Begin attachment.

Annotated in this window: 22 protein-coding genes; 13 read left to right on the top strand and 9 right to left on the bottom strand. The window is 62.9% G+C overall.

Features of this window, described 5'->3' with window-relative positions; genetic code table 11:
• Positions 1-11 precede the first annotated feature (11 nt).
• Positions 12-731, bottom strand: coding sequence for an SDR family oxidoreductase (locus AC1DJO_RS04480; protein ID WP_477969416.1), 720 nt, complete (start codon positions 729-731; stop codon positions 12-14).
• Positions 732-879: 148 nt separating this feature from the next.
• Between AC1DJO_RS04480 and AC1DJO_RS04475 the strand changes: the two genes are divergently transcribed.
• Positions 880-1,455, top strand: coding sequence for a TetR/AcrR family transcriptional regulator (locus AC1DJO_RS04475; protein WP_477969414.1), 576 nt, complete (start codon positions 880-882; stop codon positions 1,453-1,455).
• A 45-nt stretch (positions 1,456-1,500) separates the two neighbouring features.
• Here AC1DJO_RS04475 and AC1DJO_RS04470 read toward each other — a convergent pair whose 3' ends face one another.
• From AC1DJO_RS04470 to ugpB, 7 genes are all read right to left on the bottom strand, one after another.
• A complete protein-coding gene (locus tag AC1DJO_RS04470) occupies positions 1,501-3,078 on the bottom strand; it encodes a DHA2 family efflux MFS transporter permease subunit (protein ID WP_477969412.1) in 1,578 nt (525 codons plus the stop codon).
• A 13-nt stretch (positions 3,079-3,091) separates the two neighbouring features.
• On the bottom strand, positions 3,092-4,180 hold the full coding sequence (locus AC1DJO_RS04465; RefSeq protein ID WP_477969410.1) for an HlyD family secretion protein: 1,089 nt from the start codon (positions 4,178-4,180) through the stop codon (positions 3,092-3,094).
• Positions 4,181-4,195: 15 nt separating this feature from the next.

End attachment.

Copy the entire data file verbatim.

Annotated in this window: 22 protein-coding genes; 13 read left to right on the top strand and 9 right to left on the bottom strand. The window is 62.9% G+C overall.

Features of this window, described 5'->3' with window-relative positions; genetic code table 11:
• Positions 1-11 precede the first annotated feature (11 nt).
• Positions 12-731, bottom strand: coding sequence for an SDR family oxidoreductase (locus AC1DJO_RS04480; protein ID WP_477969416.1), 720 nt, complete (start codon positions 729-731; stop codon positions 12-14).
• Positions 732-879: 148 nt separating this feature from the next.
• Between AC1DJO_RS04480 and AC1DJO_RS04475 the strand changes: the two genes are divergently transcribed.
• Positions 880-1,455, top strand: coding sequence for a TetR/AcrR family transcriptional regulator (locus AC1DJO_RS04475; protein WP_477969414.1), 576 nt, complete (start codon positions 880-882; stop codon positions 1,453-1,455).
• A 45-nt stretch (positions 1,456-1,500) separates the two neighbouring features.
• Here AC1DJO_RS04475 and AC1DJO_RS04470 read toward each other — a convergent pair whose 3' ends face one another.
• From AC1DJO_RS04470 to ugpB, 7 genes are all read right to left on the bottom strand, one after another.
• A complete protein-coding gene (locus tag AC1DJO_RS04470) occupies positions 1,501-3,078 on the bottom strand; it encodes a DHA2 family efflux MFS transporter permease subunit (protein ID WP_477969412.1) in 1,578 nt (525 codons plus the stop codon).
• A 13-nt stretch (positions 3,079-3,091) separates the two neighbouring features.
• On the bottom strand, positions 3,092-4,180 hold the full coding sequence (locus AC1DJO_RS04465; RefSeq protein ID WP_477969410.1) for an HlyD family secretion protein: 1,089 nt from the start codon (positions 4,178-4,180) through the stop codon (positions 3,092-3,094).
• Positions 4,181-4,195: 15 nt separating this feature from the next.